Criminal Justice-COAS | Courts and Criminal Justice
P302 | 2790 | Luskin
"Courts and Criminal Justice" takes a social science perspective on
the criminal courts. We begin by considering the place of courts in
the political system, including the structure of the
federal and state judicial systems and the selection, roles, and
working environments of the major participants. Against this
background, we review the stages in the processing of criminal cases
and consider several stages -- e.g., the decision to charge, pleas,
and sentencing -- in detail. In all our discussions, we will be
concerned explaining how courts allocate rewards and penalties to
defendants, victims, court participants, and the community at large.
Readings include :
Anderson, David C. 1996. In New York City, a “Community Court” and
a New Legal Culture. National Institute of Justice “Program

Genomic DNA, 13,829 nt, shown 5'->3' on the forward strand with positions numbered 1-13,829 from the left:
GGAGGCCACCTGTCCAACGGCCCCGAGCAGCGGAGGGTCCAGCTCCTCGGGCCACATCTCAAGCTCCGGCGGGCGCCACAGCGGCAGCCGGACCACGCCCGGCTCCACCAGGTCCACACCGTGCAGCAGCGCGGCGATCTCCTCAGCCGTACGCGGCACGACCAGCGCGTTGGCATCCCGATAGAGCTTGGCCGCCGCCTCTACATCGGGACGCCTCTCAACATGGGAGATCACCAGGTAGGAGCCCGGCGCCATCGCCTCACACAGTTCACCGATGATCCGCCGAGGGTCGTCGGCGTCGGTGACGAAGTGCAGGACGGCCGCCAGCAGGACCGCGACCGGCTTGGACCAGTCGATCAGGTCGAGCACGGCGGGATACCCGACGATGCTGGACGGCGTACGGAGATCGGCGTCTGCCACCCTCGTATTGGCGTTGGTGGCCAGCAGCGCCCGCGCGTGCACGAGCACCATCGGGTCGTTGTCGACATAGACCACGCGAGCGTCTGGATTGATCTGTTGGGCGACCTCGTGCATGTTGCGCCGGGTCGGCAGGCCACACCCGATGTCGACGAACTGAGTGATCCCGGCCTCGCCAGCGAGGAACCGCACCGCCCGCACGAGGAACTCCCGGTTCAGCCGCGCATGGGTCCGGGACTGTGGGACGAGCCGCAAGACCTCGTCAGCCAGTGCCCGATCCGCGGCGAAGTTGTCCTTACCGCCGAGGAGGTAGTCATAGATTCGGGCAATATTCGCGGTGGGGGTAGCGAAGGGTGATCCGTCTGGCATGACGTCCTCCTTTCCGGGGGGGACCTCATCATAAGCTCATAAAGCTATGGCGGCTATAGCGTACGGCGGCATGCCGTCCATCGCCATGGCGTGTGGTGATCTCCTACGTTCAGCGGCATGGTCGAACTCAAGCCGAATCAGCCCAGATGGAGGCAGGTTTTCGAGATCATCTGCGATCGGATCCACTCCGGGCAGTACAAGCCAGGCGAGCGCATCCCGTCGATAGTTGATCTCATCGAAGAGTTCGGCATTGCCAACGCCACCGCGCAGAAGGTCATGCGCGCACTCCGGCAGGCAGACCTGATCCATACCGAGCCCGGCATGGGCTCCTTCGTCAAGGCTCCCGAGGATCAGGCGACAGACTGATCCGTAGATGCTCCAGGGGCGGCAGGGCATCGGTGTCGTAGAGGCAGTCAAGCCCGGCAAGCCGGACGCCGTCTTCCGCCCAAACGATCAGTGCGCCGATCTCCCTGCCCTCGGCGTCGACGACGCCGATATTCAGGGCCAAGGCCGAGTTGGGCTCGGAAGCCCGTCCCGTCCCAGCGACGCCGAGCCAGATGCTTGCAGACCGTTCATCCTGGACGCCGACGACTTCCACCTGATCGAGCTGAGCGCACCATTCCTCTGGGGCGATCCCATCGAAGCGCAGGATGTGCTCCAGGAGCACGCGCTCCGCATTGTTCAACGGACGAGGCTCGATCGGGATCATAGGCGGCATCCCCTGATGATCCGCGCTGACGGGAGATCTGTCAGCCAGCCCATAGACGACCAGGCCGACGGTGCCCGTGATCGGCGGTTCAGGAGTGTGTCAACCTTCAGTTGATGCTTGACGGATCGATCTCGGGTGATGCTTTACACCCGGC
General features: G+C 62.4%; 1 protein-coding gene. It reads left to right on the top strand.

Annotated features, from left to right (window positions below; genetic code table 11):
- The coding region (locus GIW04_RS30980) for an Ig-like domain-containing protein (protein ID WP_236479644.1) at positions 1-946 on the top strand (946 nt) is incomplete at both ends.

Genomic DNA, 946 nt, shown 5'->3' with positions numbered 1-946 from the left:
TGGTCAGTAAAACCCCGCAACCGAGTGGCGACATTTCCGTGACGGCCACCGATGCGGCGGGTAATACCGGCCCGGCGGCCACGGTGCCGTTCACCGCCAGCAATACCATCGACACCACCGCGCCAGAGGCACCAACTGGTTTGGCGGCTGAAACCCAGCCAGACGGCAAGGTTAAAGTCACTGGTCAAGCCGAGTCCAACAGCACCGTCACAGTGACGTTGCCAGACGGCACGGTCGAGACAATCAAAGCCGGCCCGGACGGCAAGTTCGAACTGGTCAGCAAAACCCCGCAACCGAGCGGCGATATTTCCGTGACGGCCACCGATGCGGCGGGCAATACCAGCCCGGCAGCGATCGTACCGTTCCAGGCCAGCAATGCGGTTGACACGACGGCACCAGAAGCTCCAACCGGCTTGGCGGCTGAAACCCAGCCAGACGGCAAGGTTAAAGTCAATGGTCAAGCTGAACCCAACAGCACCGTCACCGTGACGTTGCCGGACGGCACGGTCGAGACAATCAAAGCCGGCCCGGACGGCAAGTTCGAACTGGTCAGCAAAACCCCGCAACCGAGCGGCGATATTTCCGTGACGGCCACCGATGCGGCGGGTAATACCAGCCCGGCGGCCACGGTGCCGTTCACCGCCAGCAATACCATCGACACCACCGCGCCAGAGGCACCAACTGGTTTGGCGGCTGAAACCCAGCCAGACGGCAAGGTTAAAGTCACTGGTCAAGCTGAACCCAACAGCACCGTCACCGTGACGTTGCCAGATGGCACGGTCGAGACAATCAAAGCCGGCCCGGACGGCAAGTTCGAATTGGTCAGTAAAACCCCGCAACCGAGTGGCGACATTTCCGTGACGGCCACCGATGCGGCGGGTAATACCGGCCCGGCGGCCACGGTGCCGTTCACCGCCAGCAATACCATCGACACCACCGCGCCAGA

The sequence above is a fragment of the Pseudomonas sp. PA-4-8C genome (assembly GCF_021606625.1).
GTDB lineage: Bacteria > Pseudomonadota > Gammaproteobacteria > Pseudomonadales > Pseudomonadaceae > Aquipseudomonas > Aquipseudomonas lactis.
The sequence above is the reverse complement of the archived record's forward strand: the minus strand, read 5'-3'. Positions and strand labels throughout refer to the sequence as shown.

Focus”. Washington, DC: U.S. Department of Justice, National
Institute of Justice, Office of Justice Programs. Bonneau, Chris W.
2001. “The Composition of State Supreme Courts, 2000.” Judicature 85
(1, July/August): 26-31. Baum, L. American Courts: Process and
Policy 4th ed. Boston: Houghton Mifflin, 1997, Stanko, Elizabeth
Anne. 1981-82. "The Impact of Victim Assessment on Prosecutor's
Charging Decisions." Law and Society Review 17:225-39. Uphoff,
Rodney, J. 1992. “The Criminal Defense Lawyer: Zealous Advocate,
Double Agent, or Beleaguered Dealer?” Criminal Law Bulletin 28. 419-
Requirements: Class meetings will combine lecture, discussion, and
in-class exercises. Students also will be required to participate in
an in-class simulation of the plea bargaining process.
Students' performance will be evaluated through exercises, quizzes,
short essays, a final examination, and participation in and report on
the plea bargaining simulation. The examinations may consist of
multiple choice, short answer, or essay questions. Your answers will
be graded on accuracy, completeness, clarity, and organization.
Class meeting: Tuesday and Thursday, 9:30-10:45 a.m.
Instructor: Professor Mary Lee Luskin, criminal justice department